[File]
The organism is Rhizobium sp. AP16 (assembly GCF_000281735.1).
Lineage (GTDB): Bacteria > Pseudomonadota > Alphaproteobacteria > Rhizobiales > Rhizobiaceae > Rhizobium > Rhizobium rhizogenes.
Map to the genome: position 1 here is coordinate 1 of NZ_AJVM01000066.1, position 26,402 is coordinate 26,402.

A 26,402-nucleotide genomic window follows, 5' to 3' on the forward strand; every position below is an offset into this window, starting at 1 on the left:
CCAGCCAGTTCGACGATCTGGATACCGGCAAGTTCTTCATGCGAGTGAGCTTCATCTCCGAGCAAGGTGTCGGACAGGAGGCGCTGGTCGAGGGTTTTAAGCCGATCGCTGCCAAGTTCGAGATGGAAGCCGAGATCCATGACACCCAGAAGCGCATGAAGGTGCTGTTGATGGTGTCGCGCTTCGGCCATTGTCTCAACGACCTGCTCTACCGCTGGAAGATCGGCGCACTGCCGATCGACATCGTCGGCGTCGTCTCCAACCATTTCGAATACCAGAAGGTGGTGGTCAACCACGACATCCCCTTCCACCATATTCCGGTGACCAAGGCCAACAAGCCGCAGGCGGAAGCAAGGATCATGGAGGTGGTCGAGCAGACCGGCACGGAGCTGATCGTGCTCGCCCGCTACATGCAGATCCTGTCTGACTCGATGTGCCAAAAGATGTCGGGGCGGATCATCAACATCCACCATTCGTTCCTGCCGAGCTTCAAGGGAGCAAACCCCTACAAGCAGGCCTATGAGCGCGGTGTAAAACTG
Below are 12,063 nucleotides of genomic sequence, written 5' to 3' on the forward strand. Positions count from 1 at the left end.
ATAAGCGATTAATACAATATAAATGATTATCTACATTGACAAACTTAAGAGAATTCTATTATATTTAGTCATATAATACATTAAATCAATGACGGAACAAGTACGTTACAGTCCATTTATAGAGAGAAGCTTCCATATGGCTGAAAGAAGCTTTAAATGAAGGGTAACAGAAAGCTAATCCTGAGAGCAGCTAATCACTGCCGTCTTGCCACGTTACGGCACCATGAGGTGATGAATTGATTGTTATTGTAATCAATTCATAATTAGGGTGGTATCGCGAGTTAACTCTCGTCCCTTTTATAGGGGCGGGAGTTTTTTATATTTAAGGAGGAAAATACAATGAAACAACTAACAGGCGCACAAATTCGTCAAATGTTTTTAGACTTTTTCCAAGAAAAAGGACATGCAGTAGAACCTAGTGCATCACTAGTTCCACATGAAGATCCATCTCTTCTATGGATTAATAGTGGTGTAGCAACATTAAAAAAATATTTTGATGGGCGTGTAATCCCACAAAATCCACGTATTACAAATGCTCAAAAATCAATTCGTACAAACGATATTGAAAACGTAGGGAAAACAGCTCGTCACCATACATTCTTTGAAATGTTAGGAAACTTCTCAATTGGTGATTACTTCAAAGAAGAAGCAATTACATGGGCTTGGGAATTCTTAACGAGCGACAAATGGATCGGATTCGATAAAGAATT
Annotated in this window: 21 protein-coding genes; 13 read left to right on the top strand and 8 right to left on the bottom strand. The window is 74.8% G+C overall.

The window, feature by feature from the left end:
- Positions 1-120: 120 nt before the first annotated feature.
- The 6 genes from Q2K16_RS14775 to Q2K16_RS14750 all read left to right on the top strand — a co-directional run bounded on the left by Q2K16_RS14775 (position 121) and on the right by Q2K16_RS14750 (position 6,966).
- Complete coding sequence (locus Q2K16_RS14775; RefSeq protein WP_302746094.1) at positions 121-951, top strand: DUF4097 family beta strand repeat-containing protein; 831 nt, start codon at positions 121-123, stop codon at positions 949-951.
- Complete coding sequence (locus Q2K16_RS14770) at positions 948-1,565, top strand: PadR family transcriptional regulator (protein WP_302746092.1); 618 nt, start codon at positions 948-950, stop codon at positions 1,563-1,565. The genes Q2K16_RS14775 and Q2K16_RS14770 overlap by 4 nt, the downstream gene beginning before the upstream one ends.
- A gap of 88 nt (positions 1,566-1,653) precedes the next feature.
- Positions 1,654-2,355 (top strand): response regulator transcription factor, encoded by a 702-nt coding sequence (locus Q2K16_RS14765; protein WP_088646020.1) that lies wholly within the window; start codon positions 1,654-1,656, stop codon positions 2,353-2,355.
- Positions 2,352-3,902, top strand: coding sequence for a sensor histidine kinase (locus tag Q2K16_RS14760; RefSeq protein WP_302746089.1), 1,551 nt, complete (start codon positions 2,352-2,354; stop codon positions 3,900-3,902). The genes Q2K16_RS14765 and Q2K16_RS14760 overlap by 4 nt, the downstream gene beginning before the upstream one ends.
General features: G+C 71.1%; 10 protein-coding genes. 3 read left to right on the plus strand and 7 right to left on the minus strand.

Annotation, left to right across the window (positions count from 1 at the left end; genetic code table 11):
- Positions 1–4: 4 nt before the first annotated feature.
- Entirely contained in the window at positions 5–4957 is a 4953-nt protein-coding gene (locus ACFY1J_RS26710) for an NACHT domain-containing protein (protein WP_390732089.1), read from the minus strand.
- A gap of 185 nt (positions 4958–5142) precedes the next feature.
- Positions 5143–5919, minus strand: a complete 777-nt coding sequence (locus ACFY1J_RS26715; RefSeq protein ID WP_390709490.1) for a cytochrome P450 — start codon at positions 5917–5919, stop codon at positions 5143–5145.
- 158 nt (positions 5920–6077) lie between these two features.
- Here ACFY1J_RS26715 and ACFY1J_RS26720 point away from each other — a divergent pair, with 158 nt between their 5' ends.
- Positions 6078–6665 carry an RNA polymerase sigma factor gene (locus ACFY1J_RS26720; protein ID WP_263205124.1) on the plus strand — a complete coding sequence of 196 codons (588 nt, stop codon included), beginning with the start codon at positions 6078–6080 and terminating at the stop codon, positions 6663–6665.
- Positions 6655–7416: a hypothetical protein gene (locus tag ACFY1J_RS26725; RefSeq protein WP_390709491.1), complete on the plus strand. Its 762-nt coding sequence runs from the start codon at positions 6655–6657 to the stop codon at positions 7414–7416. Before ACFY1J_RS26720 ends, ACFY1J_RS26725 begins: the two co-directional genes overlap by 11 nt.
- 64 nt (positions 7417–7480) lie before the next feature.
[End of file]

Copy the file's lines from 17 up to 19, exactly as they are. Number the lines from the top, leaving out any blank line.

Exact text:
General features: G+C 71.1%; 10 protein-coding genes. 3 read left to right on the plus strand and 7 right to left on the minus strand.

Annotation, left to right across the window (positions count from 1 at the left end; genetic code table 11):
- Positions 1–4: 4 nt before the first annotated feature.